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Show that $x^2+2y^2=p$ has a solution in $\mathbb{Z}\;$ if and only if $\;p \equiv 1 \; \text{or} \; 3 \mod 8$.

Can someone help on this. Thnx.

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Relevant: The sum of a square and twice a square –  MJD Jun 8 '13 at 14:17
    
Have you tried showing each direction $\Rightarrow$ and $\Leftarrow$ in turn? Which direction are you stuck on? It would also help to know what you've tried, and what previous knowledge you have. –  Goos Jun 8 '13 at 14:22
    
I proved that if $p=x^2+y^2$ then $(p)=(x+iy)(x-iy)$ in $\mathbb{Z}[i]$ so $p \equiv 1 \mod 4$ –  Vali Jun 8 '13 at 14:37
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@Vali You can do this question similarly but you'll need to work in $\mathbb{Z}[\sqrt{-2}]$ –  Cocopuffs Jun 8 '13 at 14:41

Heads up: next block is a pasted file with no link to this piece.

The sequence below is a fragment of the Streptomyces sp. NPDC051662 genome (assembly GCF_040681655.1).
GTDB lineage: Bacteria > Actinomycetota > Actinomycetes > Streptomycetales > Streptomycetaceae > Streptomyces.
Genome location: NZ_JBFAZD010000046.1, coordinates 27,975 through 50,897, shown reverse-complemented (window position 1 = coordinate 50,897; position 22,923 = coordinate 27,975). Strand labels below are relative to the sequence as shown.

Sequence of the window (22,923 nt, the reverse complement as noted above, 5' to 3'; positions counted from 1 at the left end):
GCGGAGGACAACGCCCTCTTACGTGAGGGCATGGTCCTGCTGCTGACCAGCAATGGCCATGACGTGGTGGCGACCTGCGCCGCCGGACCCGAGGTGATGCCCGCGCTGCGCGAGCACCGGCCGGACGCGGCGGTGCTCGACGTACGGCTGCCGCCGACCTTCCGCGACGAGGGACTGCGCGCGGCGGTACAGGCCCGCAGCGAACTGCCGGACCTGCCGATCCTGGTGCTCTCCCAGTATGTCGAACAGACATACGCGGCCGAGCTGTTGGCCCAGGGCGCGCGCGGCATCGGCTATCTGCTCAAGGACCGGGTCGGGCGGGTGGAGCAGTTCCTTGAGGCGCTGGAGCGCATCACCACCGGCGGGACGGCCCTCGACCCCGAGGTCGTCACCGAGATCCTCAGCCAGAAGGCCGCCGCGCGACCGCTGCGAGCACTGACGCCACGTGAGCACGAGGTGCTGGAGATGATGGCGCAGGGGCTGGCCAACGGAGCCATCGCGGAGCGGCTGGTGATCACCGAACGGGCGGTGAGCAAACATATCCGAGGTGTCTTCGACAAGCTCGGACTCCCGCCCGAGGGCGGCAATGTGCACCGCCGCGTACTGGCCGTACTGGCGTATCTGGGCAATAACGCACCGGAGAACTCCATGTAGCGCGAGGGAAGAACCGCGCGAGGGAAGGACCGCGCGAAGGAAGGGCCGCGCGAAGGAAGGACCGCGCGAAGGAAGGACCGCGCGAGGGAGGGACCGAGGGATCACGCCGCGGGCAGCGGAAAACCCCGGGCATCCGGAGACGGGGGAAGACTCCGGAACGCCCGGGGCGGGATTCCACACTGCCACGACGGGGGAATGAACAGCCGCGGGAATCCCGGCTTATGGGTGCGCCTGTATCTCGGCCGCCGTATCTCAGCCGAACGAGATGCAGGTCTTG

1 Answer 1

One direction: if $x^2+2y^2=p$ then $x^2\equiv -2y^2\pmod{p}$. But $\gcd(y,p)=1$ so $(x/y)^2\equiv -2\pmod{p}$. Hence $1=\left(\frac{-2}{p}\right)=\left(\frac{2}{p}\right)\left(\frac{-1}{p}\right)=(-1)^{\frac{(p+1)(p-1)}{8}}(-1)^{\frac{p-1}{2}}$ which implies $p\equiv 1,3\pmod{8}$.

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